According to the latest Accountancy Age/Robert Half Finance &
Accounting salary & benefits survey, the fundamental pillars of a workable
pension scheme are collapsing.
There is massive demand to retire before the age of 65 – over 85% of
respondents want to do so. Recent public debate has raised awareness of the
difficulties of securing early retirement; only about half of those people
surveyed believe they will be able to do so.
More worryingly for the government is that few people have been won over by
the case for reform. Half of survey respondents are not prepared to work beyond
65 to ensure a bigger pension. And almost three quarters do not believe that the
statutory retirement age should be extended to 67.
But surely accountants and finance professionals have a better understanding
than most, of the dilemmas facing many of their own firms, especially as two
thirds of respondents feel ‘personally involved’ in their company’s future.
Or perhaps there’s a deeper, more cultural reason behind accountants’
unwillingness to work for longer – discrimination. Two in three people believe
that the accountancy profession discriminates against those in the 50 plus age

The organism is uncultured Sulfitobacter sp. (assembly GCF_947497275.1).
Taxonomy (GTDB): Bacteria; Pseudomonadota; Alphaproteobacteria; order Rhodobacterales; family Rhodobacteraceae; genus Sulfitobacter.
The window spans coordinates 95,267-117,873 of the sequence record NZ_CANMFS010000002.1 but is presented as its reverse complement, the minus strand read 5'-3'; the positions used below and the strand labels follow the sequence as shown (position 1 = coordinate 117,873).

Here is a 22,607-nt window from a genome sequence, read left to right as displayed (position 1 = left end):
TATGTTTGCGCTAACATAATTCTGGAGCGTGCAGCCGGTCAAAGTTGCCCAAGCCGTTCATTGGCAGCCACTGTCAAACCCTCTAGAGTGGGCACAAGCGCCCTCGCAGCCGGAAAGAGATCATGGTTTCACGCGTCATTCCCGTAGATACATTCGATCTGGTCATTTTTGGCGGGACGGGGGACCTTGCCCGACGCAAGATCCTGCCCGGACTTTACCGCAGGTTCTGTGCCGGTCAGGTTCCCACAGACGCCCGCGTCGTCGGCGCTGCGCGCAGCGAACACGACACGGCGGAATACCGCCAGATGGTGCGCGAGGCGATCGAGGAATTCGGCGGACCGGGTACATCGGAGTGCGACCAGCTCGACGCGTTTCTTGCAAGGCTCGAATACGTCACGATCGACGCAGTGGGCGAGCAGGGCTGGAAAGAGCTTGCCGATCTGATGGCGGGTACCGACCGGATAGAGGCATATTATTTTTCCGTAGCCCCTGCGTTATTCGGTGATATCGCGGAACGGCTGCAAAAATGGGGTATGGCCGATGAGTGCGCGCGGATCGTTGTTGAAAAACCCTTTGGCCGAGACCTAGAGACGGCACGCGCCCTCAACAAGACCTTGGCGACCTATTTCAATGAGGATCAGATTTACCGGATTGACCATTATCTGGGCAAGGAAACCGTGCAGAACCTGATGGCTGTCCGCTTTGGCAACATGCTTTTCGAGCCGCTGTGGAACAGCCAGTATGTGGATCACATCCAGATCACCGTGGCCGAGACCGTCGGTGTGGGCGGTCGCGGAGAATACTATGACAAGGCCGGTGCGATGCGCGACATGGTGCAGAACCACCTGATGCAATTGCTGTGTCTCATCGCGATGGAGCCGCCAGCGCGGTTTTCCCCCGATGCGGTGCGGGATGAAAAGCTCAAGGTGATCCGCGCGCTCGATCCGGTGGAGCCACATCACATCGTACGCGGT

This highlights the necessity of not just changing laws but changing
cultures. The recent strengthening of the age discrimination legislation is a
case in point. Welcomed by everyone from the CBI to the TUC, it represented a
positive move forward to remind employers of their responsibilities.
But has it made a difference? How many of us can honestly say that we saw the
regulations as a cultural change and not a compliance exercise?
There is much more to be done in order to come to a consensus for a lasting
and fundamental reform to the UK’s pension system. But this isn’t the only
problem. The work environment needs to become accessible and acceptable to older
people before working longer becomes imaginable. And that’s a responsibility for
Phil Sheridan is managing director of Robert Half Finance &
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